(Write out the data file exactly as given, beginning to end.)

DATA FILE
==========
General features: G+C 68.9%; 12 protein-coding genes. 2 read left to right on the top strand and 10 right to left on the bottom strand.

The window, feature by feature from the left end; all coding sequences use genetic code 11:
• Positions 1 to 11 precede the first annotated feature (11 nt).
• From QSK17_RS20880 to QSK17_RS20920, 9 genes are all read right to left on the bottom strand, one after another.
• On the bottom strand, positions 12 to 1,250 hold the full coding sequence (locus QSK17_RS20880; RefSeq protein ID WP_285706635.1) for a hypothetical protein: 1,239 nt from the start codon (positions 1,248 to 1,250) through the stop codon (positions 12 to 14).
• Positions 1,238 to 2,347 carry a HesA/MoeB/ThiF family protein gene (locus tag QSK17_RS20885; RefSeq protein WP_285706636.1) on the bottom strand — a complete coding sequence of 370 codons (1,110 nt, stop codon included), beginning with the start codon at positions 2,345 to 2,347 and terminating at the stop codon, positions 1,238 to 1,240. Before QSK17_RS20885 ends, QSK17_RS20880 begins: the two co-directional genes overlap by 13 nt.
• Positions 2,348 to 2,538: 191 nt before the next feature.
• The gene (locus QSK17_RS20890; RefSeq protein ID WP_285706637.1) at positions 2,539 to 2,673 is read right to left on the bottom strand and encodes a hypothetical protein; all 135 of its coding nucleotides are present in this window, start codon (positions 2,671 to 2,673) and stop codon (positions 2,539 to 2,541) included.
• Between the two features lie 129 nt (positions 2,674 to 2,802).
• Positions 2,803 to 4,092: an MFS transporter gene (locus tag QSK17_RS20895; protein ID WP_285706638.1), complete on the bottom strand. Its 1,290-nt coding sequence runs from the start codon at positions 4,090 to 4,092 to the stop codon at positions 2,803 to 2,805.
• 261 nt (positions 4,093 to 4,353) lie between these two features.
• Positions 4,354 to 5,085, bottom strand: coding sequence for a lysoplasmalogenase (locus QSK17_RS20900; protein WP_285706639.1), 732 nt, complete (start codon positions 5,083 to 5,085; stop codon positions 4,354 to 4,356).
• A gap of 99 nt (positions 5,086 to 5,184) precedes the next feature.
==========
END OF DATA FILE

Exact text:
General features: G+C 68.9%; 12 protein-coding genes. 2 read left to right on the top strand and 10 right to left on the bottom strand.

The window, feature by feature from the left end; all coding sequences use genetic code 11:
• Positions 1 to 11 precede the first annotated feature (11 nt).
• From QSK17_RS20880 to QSK17_RS20920, 9 genes are all read right to left on the bottom strand, one after another.
• On the bottom strand, positions 12 to 1,250 hold the full coding sequence (locus QSK17_RS20880; RefSeq protein ID WP_285706635.1) for a hypothetical protein: 1,239 nt from the start codon (positions 1,248 to 1,250) through the stop codon (positions 12 to 14).
• Positions 1,238 to 2,347 carry a HesA/MoeB/ThiF family protein gene (locus tag QSK17_RS20885; RefSeq protein WP_285706636.1) on the bottom strand — a complete coding sequence of 370 codons (1,110 nt, stop codon included), beginning with the start codon at positions 2,345 to 2,347 and terminating at the stop codon, positions 1,238 to 1,240. Before QSK17_RS20885 ends, QSK17_RS20880 begins: the two co-directional genes overlap by 13 nt.
• Positions 2,348 to 2,538: 191 nt before the next feature.
• The gene (locus QSK17_RS20890; RefSeq protein ID WP_285706637.1) at positions 2,539 to 2,673 is read right to left on the bottom strand and encodes a hypothetical protein; all 135 of its coding nucleotides are present in this window, start codon (positions 2,671 to 2,673) and stop codon (positions 2,539 to 2,541) included.
• Between the two features lie 129 nt (positions 2,674 to 2,802).
• Positions 2,803 to 4,092: an MFS transporter gene (locus tag QSK17_RS20895; protein ID WP_285706638.1), complete on the bottom strand. Its 1,290-nt coding sequence runs from the start codon at positions 4,090 to 4,092 to the stop codon at positions 2,803 to 2,805.
• 261 nt (positions 4,093 to 4,353) lie between these two features.
• Positions 4,354 to 5,085, bottom strand: coding sequence for a lysoplasmalogenase (locus QSK17_RS20900; protein WP_285706639.1), 732 nt, complete (start codon positions 5,083 to 5,085; stop codon positions 4,354 to 4,356).
• A gap of 99 nt (positions 5,086 to 5,184) precedes the next feature.